Category Archives: English Hair Comb

Victorian Ivory Combs in the 1860’s

As love’s fire became firelight, Mary E. wrote on the inside of her comb box, “This is for Carrie M. Golches. Mary E [last name].” Another’s pen added, “She passed away about 1923, age 91.” The script is American; the comb was probably a gift, brought over from England.

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An intricate design of berries and leaves surround a medallion with two bunches of grapes, over a comb of finely carved teeth, c. 1860. The design’s finesse immediately tells you it was made for a woman of privilege, sheltered from the awareness of poverty.

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The Victorian Age was an apex in English comb making. Comb makers arrived in London from France to take advantage of higher wages and a steady market. However, it was also the age of Dickens’ Great Expectations. He and other authors revealed the humiliation, Industrial-Age child labor, and hunger of the poor.

In tracing the connections to how Mary E. got her comb, one cannot ignore upper-class indifference to what Prime Minister Disraeli described as “the two nations,” nor can one ignore Africa.

In the ivory trade, the problem was getting the 80- and 100-pound tusks from the killing grounds to coastal trading centers at Mombasa, Mozambique and Zanzibar. Merchant Michael W. Shepard wrote in 1844, “It is the custom to buy a tooth of ivory and a slave with it to carry it to the sea shore. Then the ivory and slaves are carried to Zanzibar and sold.”

Missionary Alfred J. Swann wrote in the 1880’s, “… Feet and shoulders were a mass of open sores, made more painful by the swarms of flies which followed the march and lived on the flowing blood. They presented a moving picture of utter misery,” noting also that they were covered with the scars of the “chikote,” a leather whip.

Much of the ivory was sent to its primary importation center, Dieppe, France, where it then came to England…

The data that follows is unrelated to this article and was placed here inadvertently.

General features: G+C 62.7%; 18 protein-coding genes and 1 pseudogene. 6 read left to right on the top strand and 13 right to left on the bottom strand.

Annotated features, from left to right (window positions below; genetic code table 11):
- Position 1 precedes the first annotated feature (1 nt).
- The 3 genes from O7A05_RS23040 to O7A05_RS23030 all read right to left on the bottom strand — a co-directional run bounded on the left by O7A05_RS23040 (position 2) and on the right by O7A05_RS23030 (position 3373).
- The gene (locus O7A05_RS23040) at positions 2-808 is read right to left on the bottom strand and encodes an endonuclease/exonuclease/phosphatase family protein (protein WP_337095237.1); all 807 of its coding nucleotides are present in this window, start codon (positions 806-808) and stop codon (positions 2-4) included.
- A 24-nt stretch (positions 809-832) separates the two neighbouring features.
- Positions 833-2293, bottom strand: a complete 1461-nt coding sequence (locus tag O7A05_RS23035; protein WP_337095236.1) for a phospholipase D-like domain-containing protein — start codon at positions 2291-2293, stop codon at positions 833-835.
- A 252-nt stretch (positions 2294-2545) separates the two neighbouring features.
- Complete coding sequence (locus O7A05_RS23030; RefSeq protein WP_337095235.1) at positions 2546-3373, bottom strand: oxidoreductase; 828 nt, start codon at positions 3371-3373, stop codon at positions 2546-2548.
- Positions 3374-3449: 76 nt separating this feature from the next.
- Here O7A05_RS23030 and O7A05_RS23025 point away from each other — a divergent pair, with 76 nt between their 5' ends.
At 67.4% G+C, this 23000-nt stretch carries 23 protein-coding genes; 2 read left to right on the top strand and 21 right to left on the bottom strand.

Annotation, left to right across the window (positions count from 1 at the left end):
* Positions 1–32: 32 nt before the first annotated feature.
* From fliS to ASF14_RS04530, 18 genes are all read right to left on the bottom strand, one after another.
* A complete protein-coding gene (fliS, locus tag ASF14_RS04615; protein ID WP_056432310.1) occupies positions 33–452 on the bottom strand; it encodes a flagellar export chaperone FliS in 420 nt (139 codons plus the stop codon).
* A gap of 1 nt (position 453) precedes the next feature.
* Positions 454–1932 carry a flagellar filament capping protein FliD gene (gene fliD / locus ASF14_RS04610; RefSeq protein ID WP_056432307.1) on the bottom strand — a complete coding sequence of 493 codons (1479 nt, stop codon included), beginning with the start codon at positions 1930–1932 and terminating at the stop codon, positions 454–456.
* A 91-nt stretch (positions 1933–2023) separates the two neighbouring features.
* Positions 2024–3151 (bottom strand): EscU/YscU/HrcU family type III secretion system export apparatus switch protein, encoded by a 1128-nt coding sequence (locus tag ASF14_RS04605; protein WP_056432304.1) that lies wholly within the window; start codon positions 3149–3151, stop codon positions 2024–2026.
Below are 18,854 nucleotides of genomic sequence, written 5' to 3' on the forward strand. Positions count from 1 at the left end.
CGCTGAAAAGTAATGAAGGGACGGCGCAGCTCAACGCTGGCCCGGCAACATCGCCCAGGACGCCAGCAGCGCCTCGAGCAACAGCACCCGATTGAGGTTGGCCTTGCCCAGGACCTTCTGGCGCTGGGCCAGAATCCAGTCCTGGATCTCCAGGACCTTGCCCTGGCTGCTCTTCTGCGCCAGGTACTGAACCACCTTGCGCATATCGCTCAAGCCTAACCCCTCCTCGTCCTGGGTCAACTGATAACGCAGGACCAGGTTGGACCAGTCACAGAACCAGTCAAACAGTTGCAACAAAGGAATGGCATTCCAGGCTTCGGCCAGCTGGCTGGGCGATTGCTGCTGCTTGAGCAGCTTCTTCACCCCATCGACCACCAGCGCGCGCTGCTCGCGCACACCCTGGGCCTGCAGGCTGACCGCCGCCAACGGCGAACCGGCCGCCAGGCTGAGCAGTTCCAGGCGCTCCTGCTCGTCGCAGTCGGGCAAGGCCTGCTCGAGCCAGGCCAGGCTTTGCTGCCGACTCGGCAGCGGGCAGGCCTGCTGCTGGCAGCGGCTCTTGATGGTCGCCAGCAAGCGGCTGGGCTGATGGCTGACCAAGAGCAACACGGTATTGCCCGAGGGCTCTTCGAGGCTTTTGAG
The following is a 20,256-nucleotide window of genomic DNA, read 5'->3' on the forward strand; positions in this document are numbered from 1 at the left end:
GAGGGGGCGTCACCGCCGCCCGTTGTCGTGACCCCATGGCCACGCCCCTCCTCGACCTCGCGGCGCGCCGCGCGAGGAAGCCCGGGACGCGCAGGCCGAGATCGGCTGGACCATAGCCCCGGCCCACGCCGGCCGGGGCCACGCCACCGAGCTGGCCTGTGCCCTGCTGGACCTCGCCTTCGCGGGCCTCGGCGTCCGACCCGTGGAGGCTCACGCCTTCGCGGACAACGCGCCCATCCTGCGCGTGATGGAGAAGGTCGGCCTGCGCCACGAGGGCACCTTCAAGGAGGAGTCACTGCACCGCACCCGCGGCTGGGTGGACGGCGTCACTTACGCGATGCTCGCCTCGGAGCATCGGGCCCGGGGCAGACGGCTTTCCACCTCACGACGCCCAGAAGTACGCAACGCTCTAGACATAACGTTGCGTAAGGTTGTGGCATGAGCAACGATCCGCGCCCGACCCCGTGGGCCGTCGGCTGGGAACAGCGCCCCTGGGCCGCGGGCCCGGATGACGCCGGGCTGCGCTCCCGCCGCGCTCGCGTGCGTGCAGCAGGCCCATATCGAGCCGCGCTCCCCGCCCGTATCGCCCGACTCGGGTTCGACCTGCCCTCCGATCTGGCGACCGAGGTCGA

…and a young Mary E. accepted a gift from her true love, which she meticulously kept in its original box until the end of her life.

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BarbaraAnne’s Hair Comb Blog is sponsored by Ethnic Jewels Magazine and Barbenette Designs. We’re introducing a new one with more products: hats, t-shirts, mugs, totebags, and notecards. Click the image to see.

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Diamond Hair Combs and Tiaras

Tiaras have been an essential part of a woman’s wedding dowry since the Middle Ages. As early as the 1850’s, aristocratic women bought sets of diamond sprays and brooches. Delicately set in platinum and looking like embroidery, these pieces came with different fittings such as a tiara frame, hinge for a tortoiseshell comb, or pin…Continue Reading

Victorian Hair Pins

Whether the hairstyle was divided into three or more parts, some short, others long; or, the hair was complexly braided at the back, Victorian women adorned their chignons with tortoiseshell combs and pins. On top of the pins were fantastic gold creations of griffins with ruby eyes, silver so delicately woven it looked like lace,…Continue Reading

More Treasures from The Frances Wright Collection

Frances has been generous enough to share more of her treasures with us. The photographs were taken by her husband, Terry Wright. This is a Romanov comb, the real thing. Faint now. It is tortoiseshell, with a gold, silver, and pearl heading and the mark of one of Faberge’s most famous designers. The original box,…Continue Reading

The Frances Wright Collection

Many women practice their art secretly. Emily Dickinson had fewer than 12 poems published in her lifetime until her sister Lavinia discovered 1800 of them in a locked chest after she died. Jane Austen was first published anonymously. Collecting is also an art. To do it well, you must have an encyclopedic knowledge of the…Continue Reading

Jen Cruse: The Butterfly Motif

The butterfly, the short-lived ethereal beauty of gardens and countryside, has been a favourite motif adorning hair jewellery for at least the past 250 years and particularly popular through the 19th and early 20th centuries. Its delicate form is found on combs and hairpins from many countries around the world, and even featured on the…Continue Reading

Child & Child Tiara and Comb

In 1848, English painter William Holman Hunt founded the Pre-Raphaelite Brotherhood. They rejected what they considered to be the mechanistic approach of Mannerist artists, who came after Michelangelo and Raphael, for a more elegant, intensely colored, and sophisticated style. Mr. Hunt was a regular client of Child & Child (1880-1916), a jewelry firm known for…Continue Reading

Tortoiseshell Hair Combs from Different Worlds

The Bruce Frank Primitive Art Gallery has a beautiful 19th-Century tortoiseshell- and buffalo-horn comb for sale. Price on request. If you don’t have a tribal comb, have no idea of how to buy one correctly, but would like a top-class piece, I have no problem putting my name on a recommendation to buy this one.…Continue Reading

Diamond Hair Combs at Sotheby’s

It’s amazing what different artists can do with the same idea. Boucheron made this curved diamond tiara c. 1910 in London. One could attach it to the blonde tortoiseshell comb fitting with a screwdriver. It sold for 15,600 GBP on December 15, 2005. This diamond-and-pearl tiara hinged to a tortoiseshell comb is unsigned. In the…Continue Reading